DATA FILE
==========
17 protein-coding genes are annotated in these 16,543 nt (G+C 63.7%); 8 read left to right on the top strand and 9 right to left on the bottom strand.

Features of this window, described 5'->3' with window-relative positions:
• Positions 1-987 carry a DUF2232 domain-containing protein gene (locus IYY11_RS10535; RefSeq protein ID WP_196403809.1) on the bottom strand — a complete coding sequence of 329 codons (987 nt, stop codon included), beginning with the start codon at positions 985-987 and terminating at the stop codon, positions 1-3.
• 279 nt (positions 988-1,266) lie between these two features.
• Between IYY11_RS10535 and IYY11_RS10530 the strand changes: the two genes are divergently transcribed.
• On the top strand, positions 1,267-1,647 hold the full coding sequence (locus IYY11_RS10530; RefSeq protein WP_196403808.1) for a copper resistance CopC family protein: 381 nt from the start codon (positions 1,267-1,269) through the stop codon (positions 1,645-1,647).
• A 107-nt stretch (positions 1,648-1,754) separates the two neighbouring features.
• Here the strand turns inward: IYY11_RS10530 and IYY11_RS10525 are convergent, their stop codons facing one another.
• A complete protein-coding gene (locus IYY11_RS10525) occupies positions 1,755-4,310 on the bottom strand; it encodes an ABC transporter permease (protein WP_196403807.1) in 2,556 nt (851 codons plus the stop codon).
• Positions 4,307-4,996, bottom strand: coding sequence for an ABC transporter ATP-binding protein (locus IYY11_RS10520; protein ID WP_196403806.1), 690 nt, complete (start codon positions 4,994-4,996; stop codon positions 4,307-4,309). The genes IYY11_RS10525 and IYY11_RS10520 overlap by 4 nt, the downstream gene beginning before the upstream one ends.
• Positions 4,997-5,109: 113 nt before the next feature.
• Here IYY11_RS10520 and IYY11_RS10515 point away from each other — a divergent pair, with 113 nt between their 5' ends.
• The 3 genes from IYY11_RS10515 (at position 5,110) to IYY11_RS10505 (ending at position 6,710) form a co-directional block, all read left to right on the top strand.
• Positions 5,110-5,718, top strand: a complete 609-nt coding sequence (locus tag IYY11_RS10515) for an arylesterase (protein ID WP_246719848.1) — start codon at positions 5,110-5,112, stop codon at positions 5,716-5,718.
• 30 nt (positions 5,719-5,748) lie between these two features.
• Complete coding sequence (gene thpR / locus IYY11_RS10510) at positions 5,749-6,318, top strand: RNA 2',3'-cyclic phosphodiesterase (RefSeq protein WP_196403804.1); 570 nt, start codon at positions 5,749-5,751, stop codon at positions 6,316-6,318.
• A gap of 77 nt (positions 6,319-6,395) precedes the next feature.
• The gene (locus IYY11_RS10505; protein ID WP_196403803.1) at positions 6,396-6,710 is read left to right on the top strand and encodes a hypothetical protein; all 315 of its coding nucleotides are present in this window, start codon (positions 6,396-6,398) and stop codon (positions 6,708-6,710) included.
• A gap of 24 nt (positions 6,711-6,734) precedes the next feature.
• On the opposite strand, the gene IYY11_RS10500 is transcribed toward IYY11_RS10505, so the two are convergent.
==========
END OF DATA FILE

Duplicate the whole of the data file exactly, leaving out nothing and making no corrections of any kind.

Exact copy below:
17 protein-coding genes are annotated in these 16,543 nt (G+C 63.7%); 8 read left to right on the top strand and 9 right to left on the bottom strand.

Features of this window, described 5'->3' with window-relative positions:
• Positions 1-987 carry a DUF2232 domain-containing protein gene (locus IYY11_RS10535; RefSeq protein ID WP_196403809.1) on the bottom strand — a complete coding sequence of 329 codons (987 nt, stop codon included), beginning with the start codon at positions 985-987 and terminating at the stop codon, positions 1-3.
• 279 nt (positions 988-1,266) lie between these two features.
• Between IYY11_RS10535 and IYY11_RS10530 the strand changes: the two genes are divergently transcribed.
• On the top strand, positions 1,267-1,647 hold the full coding sequence (locus IYY11_RS10530; RefSeq protein WP_196403808.1) for a copper resistance CopC family protein: 381 nt from the start codon (positions 1,267-1,269) through the stop codon (positions 1,645-1,647).
• A 107-nt stretch (positions 1,648-1,754) separates the two neighbouring features.
• Here the strand turns inward: IYY11_RS10530 and IYY11_RS10525 are convergent, their stop codons facing one another.
• A complete protein-coding gene (locus IYY11_RS10525) occupies positions 1,755-4,310 on the bottom strand; it encodes an ABC transporter permease (protein WP_196403807.1) in 2,556 nt (851 codons plus the stop codon).
• Positions 4,307-4,996, bottom strand: coding sequence for an ABC transporter ATP-binding protein (locus IYY11_RS10520; protein ID WP_196403806.1), 690 nt, complete (start codon positions 4,994-4,996; stop codon positions 4,307-4,309). The genes IYY11_RS10525 and IYY11_RS10520 overlap by 4 nt, the downstream gene beginning before the upstream one ends.
• Positions 4,997-5,109: 113 nt before the next feature.
• Here IYY11_RS10520 and IYY11_RS10515 point away from each other — a divergent pair, with 113 nt between their 5' ends.
• The 3 genes from IYY11_RS10515 (at position 5,110) to IYY11_RS10505 (ending at position 6,710) form a co-directional block, all read left to right on the top strand.
• Positions 5,110-5,718, top strand: a complete 609-nt coding sequence (locus tag IYY11_RS10515) for an arylesterase (protein ID WP_246719848.1) — start codon at positions 5,110-5,112, stop codon at positions 5,716-5,718.
• 30 nt (positions 5,719-5,748) lie between these two features.
• Complete coding sequence (gene thpR / locus IYY11_RS10510) at positions 5,749-6,318, top strand: RNA 2',3'-cyclic phosphodiesterase (RefSeq protein WP_196403804.1); 570 nt, start codon at positions 5,749-5,751, stop codon at positions 6,316-6,318.
• A gap of 77 nt (positions 6,319-6,395) precedes the next feature.
• The gene (locus IYY11_RS10505; protein ID WP_196403803.1) at positions 6,396-6,710 is read left to right on the top strand and encodes a hypothetical protein; all 315 of its coding nucleotides are present in this window, start codon (positions 6,396-6,398) and stop codon (positions 6,708-6,710) included.
• A gap of 24 nt (positions 6,711-6,734) precedes the next feature.
• On the opposite strand, the gene IYY11_RS10500 is transcribed toward IYY11_RS10505, so the two are convergent.